We departed from Vish and Sunita’s house while the morning sunrays were still soft and long. Nairobi quickly faded behind us. Dwayne navigated the roads with a slightly terrifying confidence: the safari van’s top-heavy nature wobbled around the turns as we rose along a winding road, northwest to the edge of the Great Rift Valley. Below us, the valley stretched solid green, sprawling out for miles, further than the eye could see, vanishing in the distance. The forested slopes gave way to grasslands specked by acacias and cut by thin brown roads that connected modest dwellings. Two baboons straddled each other, unabashed, fornicating on the roadside, obstructing a perfect view. Their accusatory eyes glared sideways at passing tourists and their unapologetic clicking cameras.
“The Man, the myth, the legend.” I took Carter Nimeyer’s outstretched hand. He gave a chuckle.
I had been trying to track down Carter since I first learned of his existence back in June. Over the summer a handful of people—then it began to seem like everyone—I talked to in the wolf business, and in the wildlife business in general, told me you know who you really should talk to? Carter Niemeyer.
Zambia was what I was looking for in Africa. A red soil dotted with dry thorny trees, acacias and baobabs, where animals roamed freely. Birdsong filled the trees. Women wore their hair in elaborate braids swirling around their heads making them look regal. Taxis came in every make and model of car, their unifying characteristic a secondary aqua blue paint job. Monkeys were everywhere. Baboons hitchhiked on cargo trucks and scampered around in the streets like comedic vagabonds. The gray vervet monkeys with their quizzical eyes and pointed moustaches approached fearlessly stealing food, shoes and other unattended items from inattentive owners.
I have spent the last two months in the greater Yellowstone ecosystem working on a book about public lands, wildlife and people’s connection to ‘wild’ spaces. I’ve had countless conversations with strangers about the famous bison calf who was put into the back of a tourist’s car and then euthanized by the park service when the herd failed to take it in. The sensational headlines have grabbed the public, demonized the sympathetic father and son, blaming them for a tragedy that likely was never going to have a happy ending for the lone calf. Not one person I met had thought about how the tourists got the calf into the car or read the few articles in circulation that include perhaps the most important fact: the calf was not happily standing by mom before it took that famous ride in the back seat of an SUV. It was likely already abandoned.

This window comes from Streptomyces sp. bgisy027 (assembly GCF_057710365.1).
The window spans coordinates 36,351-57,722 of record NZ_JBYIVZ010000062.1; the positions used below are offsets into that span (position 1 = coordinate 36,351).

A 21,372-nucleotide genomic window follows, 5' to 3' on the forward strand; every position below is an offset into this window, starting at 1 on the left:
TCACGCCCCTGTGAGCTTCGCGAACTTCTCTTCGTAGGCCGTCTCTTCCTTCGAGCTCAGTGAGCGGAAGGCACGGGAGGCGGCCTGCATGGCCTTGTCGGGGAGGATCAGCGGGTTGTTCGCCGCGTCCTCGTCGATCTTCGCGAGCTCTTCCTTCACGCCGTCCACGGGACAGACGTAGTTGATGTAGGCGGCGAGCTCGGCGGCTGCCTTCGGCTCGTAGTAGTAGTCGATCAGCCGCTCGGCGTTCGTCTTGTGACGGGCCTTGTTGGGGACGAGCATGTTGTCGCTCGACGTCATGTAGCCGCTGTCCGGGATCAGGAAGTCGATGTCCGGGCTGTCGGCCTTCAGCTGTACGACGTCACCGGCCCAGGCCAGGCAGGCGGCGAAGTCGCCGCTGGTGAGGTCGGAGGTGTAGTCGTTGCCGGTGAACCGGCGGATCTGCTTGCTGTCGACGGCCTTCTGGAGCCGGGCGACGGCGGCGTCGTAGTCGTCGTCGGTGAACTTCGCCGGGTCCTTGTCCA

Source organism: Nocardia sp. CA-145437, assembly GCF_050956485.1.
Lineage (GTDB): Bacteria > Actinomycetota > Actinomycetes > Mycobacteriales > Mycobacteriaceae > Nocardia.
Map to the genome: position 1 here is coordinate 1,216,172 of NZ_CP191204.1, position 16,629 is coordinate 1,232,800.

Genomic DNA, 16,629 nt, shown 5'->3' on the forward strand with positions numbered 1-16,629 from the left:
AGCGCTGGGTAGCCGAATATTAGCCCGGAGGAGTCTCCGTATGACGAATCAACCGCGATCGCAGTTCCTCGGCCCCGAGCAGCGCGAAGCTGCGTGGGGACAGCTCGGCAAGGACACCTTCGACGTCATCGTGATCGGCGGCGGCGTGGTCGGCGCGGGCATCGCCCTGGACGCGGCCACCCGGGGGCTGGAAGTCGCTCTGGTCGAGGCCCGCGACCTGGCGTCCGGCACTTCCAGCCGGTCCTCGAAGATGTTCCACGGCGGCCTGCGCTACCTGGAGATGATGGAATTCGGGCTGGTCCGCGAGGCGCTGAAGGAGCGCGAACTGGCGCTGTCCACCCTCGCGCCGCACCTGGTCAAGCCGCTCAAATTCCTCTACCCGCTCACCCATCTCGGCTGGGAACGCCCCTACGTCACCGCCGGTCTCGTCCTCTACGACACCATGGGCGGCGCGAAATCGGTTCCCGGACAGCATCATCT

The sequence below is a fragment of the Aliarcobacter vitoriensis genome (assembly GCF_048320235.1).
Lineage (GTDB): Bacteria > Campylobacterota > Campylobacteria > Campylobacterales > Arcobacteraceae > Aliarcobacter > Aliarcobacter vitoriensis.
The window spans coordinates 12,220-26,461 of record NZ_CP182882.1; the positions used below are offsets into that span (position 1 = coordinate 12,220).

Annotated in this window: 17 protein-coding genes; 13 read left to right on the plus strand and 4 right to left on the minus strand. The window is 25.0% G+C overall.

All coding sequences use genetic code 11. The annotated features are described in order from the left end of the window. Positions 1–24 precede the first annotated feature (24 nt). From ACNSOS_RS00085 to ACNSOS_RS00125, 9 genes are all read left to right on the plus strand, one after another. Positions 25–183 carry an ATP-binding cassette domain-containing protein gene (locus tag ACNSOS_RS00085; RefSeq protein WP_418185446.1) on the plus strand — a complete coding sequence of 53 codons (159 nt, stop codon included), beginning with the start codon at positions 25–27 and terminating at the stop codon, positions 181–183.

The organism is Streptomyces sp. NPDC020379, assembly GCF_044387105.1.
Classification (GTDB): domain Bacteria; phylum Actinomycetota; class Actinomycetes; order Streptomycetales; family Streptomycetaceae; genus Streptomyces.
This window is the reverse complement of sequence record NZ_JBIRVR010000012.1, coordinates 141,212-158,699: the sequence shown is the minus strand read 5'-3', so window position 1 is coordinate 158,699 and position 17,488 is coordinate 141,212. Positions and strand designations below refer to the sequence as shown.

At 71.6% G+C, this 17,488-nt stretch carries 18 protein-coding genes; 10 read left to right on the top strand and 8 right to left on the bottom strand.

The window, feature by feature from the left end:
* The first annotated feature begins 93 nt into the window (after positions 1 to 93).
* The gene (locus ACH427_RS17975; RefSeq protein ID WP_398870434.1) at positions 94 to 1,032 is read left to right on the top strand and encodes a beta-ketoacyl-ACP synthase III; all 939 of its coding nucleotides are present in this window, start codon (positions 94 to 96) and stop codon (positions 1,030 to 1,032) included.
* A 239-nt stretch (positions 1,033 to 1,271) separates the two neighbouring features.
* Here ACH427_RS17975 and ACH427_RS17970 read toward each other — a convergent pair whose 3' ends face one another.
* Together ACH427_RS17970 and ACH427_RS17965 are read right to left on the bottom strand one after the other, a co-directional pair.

Fifteen minutes into the open ocean from Oahu’s north shore the great Pacific rolled beneath a gray sky. The warm, moist air was smooth and smelled of salt and diesel fumes from the boat’s rumbling motor. The motor puttered to a hush as Nick secured the bowline to the mooring and the sound of light wind returned to our ears. Around and below us the ocean stretched forth, rich and solid. Within her, gray shapes passed below.
The sun set behind the distant ridgeline and left a yellow glow on the horizon. I had returned to the ridge where we watched the moonrise the previous night. Soon the moon would rise again, but tonight was the last lunar eclipse in the tetrad. The last light of day suffused purple on the yellow and red soils of the Painted Hills. I kept an eye on the horizon imagining a bitten orb rising bright above the hills, but it took its time.
This morning I arose with the sun, or shortly there after, which is an anomaly for me, a night owl who is more likely to see 2:00 AM than six—even seven—in the morning. I wanted to get a good hike in before a long day on the road. The alarm went off at 6:01am and by 6:50 I had rolled out of bed, dressed, refilled water bottles, stowed everything for the drive, cranked Anita’s top down, driven to the trailhead and began climbing the switchbacks from George Lake, just out side of Mammoth Lakes. By 7:30 I had hiked 1.75 miles, climbed close to 1,000 feet and arrived at Crystal Lake’s glassy water nestled beneath granite cliffs and spires.
Raindrops began falling and gray came in all around the pushed out the morning’s blue sky. So the three of us put on rain gear—my dad and I in matching rain pants and thin-shelled jackets, Jackson in his red coat. We set out for Hidden Lake with no notion of the distance or difficulty but free from the car and content to venture out until half way ‘til dark.
Curious about the capped spigots in the campground I wandered into the Coffee Creek ranger station. A young looking ranger with piercing blue eyes and a military hair cut greeted us shyly.
“Can I help you?”
“Yeah, I was wondering which of your campgrounds have water.”